Indeed. PRE-war many youngsters enlisted at the ages of 14 to 17 years, and served for long periods away from their homes. Boy Soldiers had to sign papers at enlistment to serve for 9 years with the Colours and 3 years on the Reserve. This meant that this service did not commence until he had attained the age of 18 years. A boy enlisting at 15 years therefore could not complete his terms of service until he had completed 12 years with the Colours.
Though the ubiquitous drummerboys and RN "powder monkeys" of a bygone day "visibly" belonged off the battlefield by the 20th century, don't forget where Baden-Powell's idea
came from! During the Siege of Mafeking in the 2nd Boer War, Baden-Powell recruited and trained 12-15 year old boys as scouts, thus freeing up the limited number of men in the town for the actual fighting. At the outbreak of the First World War, boys as young as 13 were caught up in the overwhelming tide of patriotism and in huge numbers cheerfully enlisted for active service others to avoid the harsh and dreary lives they had working in British industry. Many were to serve in the bloodiest battles of the war, such as ex-miner Dick Trafford who took part in the Battle of Loos, and Frank Lindley who, seeking to avenge his dead brother, went over the top on the first day of the Battle of the Somme. Both were just 16. Typically many were able to pass themselves off as older men, such as George Thomas Paget, who at 17 joined a Bantam battalion (The Bantams were [email protected]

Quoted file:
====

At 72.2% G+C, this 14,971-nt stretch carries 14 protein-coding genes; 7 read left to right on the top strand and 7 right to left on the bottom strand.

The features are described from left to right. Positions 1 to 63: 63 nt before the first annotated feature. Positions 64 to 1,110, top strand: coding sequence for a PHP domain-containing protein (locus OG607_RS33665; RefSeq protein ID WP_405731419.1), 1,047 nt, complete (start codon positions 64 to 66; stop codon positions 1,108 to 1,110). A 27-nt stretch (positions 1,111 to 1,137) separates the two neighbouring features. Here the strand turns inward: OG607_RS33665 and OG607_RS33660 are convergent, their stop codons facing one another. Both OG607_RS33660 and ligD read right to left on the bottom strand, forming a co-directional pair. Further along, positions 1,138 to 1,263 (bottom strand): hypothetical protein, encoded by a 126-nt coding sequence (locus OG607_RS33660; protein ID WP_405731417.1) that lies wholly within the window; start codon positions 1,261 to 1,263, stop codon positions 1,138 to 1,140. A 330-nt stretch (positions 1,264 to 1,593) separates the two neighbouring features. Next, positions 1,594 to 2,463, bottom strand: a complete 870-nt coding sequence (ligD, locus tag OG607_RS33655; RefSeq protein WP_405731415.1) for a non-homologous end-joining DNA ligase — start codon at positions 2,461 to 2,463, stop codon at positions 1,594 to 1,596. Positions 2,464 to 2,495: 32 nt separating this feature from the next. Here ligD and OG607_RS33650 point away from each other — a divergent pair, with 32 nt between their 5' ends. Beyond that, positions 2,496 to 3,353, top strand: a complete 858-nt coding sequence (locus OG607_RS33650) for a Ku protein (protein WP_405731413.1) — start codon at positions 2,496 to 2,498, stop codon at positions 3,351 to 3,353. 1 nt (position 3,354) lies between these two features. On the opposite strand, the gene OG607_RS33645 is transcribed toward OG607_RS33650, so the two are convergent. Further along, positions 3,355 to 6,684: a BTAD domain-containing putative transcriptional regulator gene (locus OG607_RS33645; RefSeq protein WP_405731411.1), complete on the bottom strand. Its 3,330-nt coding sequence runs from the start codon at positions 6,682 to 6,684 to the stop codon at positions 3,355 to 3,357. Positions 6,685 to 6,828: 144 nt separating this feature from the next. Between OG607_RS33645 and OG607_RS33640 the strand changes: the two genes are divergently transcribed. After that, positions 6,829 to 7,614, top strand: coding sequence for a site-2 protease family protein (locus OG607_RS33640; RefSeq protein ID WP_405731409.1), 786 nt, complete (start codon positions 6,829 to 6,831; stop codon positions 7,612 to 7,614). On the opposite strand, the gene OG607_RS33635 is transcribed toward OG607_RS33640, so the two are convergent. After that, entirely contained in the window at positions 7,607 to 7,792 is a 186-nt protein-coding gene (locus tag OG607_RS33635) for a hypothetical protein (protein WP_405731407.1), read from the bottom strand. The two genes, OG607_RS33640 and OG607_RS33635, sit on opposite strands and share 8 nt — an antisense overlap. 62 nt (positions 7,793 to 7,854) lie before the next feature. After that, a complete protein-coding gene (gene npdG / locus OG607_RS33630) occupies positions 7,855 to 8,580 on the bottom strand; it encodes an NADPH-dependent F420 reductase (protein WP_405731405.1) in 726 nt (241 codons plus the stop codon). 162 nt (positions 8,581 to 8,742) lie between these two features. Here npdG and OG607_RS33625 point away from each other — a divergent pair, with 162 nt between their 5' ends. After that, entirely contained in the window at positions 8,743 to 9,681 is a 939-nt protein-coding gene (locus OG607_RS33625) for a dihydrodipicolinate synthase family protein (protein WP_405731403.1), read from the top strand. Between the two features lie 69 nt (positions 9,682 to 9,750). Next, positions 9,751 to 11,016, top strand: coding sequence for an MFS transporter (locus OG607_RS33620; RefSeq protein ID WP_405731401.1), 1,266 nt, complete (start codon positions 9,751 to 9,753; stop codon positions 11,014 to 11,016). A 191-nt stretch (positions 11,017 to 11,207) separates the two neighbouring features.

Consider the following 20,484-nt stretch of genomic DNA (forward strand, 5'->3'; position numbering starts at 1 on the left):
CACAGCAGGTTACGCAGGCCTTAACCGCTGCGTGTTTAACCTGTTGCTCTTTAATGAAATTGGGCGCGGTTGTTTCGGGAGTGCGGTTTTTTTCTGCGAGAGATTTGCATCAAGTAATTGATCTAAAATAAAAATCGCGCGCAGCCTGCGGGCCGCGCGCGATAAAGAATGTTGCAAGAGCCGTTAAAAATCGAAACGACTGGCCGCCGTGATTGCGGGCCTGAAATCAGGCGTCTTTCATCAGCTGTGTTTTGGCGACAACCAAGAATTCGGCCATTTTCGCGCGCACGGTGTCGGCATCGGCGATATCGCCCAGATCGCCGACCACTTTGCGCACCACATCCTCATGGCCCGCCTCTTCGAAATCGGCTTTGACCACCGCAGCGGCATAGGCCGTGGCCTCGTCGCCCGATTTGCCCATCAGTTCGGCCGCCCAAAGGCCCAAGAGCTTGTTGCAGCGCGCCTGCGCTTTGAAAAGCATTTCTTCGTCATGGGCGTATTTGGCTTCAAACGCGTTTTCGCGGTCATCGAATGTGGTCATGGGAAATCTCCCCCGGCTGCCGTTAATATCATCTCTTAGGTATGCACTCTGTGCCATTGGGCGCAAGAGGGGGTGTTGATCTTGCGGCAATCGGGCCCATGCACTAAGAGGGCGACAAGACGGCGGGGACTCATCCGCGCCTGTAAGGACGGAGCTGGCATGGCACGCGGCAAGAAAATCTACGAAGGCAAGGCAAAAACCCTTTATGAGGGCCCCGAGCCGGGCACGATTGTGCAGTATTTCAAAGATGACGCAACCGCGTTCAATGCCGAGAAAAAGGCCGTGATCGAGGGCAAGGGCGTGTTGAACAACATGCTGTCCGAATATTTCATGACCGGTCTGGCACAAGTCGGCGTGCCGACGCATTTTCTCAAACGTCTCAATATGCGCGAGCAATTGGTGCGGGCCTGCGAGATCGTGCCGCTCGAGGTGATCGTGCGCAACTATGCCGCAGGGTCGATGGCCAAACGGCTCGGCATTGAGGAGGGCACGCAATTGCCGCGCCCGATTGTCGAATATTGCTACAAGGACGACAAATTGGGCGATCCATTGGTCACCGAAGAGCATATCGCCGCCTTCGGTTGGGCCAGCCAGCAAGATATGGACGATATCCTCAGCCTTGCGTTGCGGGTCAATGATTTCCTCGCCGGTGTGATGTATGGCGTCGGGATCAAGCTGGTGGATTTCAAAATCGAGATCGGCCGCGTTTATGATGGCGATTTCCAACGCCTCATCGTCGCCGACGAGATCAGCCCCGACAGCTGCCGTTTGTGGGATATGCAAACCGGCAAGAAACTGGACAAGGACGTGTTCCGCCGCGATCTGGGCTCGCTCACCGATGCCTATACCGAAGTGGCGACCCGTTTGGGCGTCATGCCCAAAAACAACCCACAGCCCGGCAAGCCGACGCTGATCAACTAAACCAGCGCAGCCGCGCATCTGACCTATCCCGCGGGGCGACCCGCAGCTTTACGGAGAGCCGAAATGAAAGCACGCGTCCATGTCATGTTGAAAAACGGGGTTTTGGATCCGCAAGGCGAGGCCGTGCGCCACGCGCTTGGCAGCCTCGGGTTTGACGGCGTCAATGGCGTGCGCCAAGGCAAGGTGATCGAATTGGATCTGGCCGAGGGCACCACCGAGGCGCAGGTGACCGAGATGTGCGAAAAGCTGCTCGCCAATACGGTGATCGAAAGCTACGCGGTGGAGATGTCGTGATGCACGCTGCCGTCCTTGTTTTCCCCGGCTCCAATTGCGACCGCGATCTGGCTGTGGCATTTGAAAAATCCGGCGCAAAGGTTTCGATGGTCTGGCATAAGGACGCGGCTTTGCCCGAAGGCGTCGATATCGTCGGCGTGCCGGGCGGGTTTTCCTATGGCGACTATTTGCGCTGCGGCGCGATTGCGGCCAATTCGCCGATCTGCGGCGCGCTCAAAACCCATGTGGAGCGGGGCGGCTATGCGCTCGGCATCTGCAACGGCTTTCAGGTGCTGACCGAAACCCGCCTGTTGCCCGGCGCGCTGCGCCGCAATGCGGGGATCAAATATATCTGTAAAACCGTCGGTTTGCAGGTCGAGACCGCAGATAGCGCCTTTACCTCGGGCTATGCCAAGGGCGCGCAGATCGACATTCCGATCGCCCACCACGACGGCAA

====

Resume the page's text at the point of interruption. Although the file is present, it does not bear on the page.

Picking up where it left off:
recruits who came in UNDER the minimum height requirement initially, but as manpower ran out...!)in the Welsh Regiment. George died of wounds in captivity just 5 weeks after landing in France. George Mahers who served briefly in France when he was just 13 years
and 9 months old. He was later sent back to England along with five other visibly under-age boys.
Regarding the HISTORY of British Army "boy soldiers" - this page details the Archive
material extant about them -
http://yourarchives.nationalarchives.go ... _1795-1959
And of course in WWII children frequently fought in insurrections. During the Holocaust, Jews of all ages, including teenagers such as Shalom Yoran, participated in the Jewish resistance simply in order to survive. Many members of the youth movement Hashomer Hatzair
fought in the Warsaw Ghetto Uprising of 1943. Many other anti-fascist resistance movements across Nazi-occupied Europe consisted partially of children (for example, Szare Szeregi
in Poland). A number of child soldiers served in the Soviet Union's armed forces during the war; in some cases, orphans also unofficially joined the Soviet Red Army. Such children were affectionately known as "son of the regiment" (сын полка) and sometimes willingly performed military missions such as reconnaissance.
"Well, my days of not taking you seriously are certainly coming to a middle." - Malcolm Reynolds